Later this month, TAG, the international group for foundation IT managers and grant managers, will publish an article on risk assessment by my CGNET colleague, Dan Callahan, and me. It will be a beginner’s guide to doing a risk assessment.
I think this is important, because risk assessment is intimidating. It’s not like buying some technology. Most IT managers aren’t trained to do it. It involves learning a specific analytical method, and then carrying it out with interviews, spreadsheets, and reading articles from standards bodies. Ecch!
So why do one? Basically, a risk assessment is for security what an IT assessment is for general IT strategic planning. It provides you with a plan for your future security efforts. Since security is such a changing, confusing field, this can be a great help.
Anybody can plan (well, almost anybody), but how do you know the plan is any good? How do you convince others, such as the people with the budget, to go along?
Remember the old days when the only people who would back up their computers were those who had experienced a hard disk crash? Security is a bit like that. Until you’re hit, you don’t appreciate how important it is. Once you’ve been hit, you’ll want a plan, unless you just outsource the whole thing.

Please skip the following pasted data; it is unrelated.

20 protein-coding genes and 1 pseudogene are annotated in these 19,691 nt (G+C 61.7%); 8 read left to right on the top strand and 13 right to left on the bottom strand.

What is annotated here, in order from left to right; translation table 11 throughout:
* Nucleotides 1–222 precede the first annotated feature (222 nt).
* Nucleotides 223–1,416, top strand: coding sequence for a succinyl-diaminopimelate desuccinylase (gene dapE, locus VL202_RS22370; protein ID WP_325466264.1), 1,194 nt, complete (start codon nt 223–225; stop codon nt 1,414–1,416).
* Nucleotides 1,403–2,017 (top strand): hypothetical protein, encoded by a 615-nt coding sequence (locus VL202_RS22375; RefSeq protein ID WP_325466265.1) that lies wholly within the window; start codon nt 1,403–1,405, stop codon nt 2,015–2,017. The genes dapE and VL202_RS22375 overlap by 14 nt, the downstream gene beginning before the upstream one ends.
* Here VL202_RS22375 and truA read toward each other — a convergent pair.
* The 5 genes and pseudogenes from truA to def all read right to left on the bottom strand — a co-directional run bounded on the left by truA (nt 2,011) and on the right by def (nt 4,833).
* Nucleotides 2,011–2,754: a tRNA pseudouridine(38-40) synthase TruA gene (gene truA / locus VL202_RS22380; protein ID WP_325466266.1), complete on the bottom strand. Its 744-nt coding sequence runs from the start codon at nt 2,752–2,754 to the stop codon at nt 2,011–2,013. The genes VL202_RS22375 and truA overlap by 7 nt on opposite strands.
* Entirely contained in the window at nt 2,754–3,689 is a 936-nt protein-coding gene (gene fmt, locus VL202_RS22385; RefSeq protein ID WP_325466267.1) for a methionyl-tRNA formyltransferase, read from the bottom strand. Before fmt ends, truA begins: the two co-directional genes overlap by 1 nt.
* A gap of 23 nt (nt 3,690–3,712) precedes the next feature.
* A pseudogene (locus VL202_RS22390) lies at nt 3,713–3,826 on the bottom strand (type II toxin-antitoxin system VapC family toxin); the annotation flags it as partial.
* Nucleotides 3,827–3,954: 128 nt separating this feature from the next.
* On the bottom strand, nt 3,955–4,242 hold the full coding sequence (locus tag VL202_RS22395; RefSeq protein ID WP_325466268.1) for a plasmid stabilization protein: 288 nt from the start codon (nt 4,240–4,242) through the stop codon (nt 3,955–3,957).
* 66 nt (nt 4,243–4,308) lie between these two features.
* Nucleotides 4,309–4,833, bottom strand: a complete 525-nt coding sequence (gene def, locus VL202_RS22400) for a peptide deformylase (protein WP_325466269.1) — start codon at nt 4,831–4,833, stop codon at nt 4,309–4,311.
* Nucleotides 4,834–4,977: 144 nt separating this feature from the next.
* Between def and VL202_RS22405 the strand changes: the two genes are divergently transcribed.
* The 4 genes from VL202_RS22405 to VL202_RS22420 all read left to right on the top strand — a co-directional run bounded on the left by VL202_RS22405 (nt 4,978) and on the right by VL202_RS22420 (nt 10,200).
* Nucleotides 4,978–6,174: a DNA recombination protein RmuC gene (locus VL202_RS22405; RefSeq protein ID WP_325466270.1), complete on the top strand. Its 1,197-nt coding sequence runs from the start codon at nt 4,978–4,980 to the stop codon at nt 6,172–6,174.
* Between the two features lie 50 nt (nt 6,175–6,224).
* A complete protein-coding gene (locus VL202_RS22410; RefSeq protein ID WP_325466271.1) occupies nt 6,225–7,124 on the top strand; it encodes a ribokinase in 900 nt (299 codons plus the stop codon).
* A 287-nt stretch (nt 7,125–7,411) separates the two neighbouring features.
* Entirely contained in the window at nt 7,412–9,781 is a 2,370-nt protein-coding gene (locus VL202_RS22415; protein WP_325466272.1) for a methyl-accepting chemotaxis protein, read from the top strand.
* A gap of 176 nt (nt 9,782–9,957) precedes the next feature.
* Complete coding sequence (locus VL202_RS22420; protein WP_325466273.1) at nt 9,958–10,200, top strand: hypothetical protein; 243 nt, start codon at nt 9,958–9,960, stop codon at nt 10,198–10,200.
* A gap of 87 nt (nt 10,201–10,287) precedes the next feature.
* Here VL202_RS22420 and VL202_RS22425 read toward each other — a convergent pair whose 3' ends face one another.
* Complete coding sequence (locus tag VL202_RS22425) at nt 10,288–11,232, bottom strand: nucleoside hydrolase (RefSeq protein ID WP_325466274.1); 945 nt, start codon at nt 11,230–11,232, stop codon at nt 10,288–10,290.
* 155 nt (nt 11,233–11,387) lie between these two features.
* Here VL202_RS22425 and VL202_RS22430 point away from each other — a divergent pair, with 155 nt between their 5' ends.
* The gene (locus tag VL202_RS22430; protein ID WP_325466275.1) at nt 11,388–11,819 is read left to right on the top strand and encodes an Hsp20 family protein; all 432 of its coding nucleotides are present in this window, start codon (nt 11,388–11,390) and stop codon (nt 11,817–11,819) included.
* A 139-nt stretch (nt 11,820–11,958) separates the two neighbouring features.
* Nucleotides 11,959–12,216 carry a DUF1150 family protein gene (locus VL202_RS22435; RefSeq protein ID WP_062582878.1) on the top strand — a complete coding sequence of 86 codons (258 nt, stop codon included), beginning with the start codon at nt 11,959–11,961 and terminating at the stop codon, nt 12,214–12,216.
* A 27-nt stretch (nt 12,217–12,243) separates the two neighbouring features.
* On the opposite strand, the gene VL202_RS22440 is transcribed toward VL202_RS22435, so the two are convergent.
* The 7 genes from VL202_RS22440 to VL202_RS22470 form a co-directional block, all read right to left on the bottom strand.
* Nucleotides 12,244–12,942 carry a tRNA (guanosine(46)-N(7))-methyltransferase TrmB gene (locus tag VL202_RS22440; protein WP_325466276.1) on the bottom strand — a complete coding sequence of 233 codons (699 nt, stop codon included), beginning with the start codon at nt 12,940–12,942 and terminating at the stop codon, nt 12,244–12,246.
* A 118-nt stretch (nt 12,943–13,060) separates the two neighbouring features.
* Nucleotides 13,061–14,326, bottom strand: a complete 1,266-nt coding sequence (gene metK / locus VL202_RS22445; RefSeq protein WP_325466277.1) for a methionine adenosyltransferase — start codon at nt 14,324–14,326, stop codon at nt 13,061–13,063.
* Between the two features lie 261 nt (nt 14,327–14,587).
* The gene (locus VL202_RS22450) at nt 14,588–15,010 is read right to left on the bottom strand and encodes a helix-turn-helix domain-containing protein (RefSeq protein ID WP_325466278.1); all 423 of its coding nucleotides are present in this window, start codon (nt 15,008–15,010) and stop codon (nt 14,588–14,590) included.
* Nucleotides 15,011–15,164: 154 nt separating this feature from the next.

So read our article when it comes out. You will be able to access it at https://www.tagtech.org/page/cybersecurity.
A Risk Assessment Checklist
By way of a preview of coming attractions, here is the article’s checklist of risk assessment tasks, from an early draft.
• Identify the assessment’s scope.
• Identify anything in your organization whose confidentiality, integrity or availability must be protected. Call these things “assets.”
• Identify the assets’ owners.
• Determine what could threaten each of those assets, what vulnerabilities each threat could exploit, and how your current security system is protecting them.
• Assign a value to each asset, based on what it would cost your organization if the asset’s confidentiality, integrity or availability were lost.
• Build and populate the risk assessment matrix.
• Determine acceptable and unacceptable risks.
• Propose ways to mitigate the unacceptable risks.
• Evaluate the ways to mitigate the unacceptable risks.
So read the article and do a risk assessment. After all, “No risk, no reward!”
I’m VP of Technology Services for CGNET. I love to travel and do IT strategic planning.